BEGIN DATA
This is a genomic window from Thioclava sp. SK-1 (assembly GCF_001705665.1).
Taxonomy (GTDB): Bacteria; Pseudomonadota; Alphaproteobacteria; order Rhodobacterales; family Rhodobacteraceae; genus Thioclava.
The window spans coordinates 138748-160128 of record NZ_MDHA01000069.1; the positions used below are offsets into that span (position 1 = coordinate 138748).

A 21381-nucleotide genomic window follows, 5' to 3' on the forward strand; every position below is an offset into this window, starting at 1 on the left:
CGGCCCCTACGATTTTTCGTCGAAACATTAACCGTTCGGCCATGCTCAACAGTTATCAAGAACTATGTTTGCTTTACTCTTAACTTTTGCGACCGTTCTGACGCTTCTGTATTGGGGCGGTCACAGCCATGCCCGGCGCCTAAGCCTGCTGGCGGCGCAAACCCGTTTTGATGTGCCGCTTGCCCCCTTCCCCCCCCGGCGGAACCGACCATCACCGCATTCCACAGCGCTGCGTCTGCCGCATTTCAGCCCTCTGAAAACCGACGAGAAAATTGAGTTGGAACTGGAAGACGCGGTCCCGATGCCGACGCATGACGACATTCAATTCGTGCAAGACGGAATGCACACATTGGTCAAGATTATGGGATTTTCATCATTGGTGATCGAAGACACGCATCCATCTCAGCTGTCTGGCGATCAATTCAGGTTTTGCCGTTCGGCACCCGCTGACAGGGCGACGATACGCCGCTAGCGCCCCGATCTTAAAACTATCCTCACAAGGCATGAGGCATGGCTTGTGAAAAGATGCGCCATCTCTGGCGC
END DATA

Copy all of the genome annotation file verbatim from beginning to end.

This is a genomic window from Thioclava sp. SK-1 (assembly GCF_001705665.1).
Taxonomy (GTDB): Bacteria; Pseudomonadota; Alphaproteobacteria; order Rhodobacterales; family Rhodobacteraceae; genus Thioclava.
The window spans coordinates 138748-160128 of record NZ_MDHA01000069.1; the positions used below are offsets into that span (position 1 = coordinate 138748).

A 21381-nucleotide genomic window follows, 5' to 3' on the forward strand; every position below is an offset into this window, starting at 1 on the left:
CGGCCCCTACGATTTTTCGTCGAAACATTAACCGTTCGGCCATGCTCAACAGTTATCAAGAACTATGTTTGCTTTACTCTTAACTTTTGCGACCGTTCTGACGCTTCTGTATTGGGGCGGTCACAGCCATGCCCGGCGCCTAAGCCTGCTGGCGGCGCAAACCCGTTTTGATGTGCCGCTTGCCCCCTTCCCCCCCCGGCGGAACCGACCATCACCGCATTCCACAGCGCTGCGTCTGCCGCATTTCAGCCCTCTGAAAACCGACGAGAAAATTGAGTTGGAACTGGAAGACGCGGTCCCGATGCCGACGCATGACGACATTCAATTCGTGCAAGACGGAATGCACACATTGGTCAAGATTATGGGATTTTCATCATTGGTGATCGAAGACACGCATCCATCTCAGCTGTCTGGCGATCAATTCAGGTTTTGCCGTTCGGCACCCGCTGACAGGGCGACGATACGCCGCTAGCGCCCCGATCTTAAAACTATCCTCACAAGGCATGAGGCATGGCTTGTGAAAAGATGCGCCATCTCTGGCGC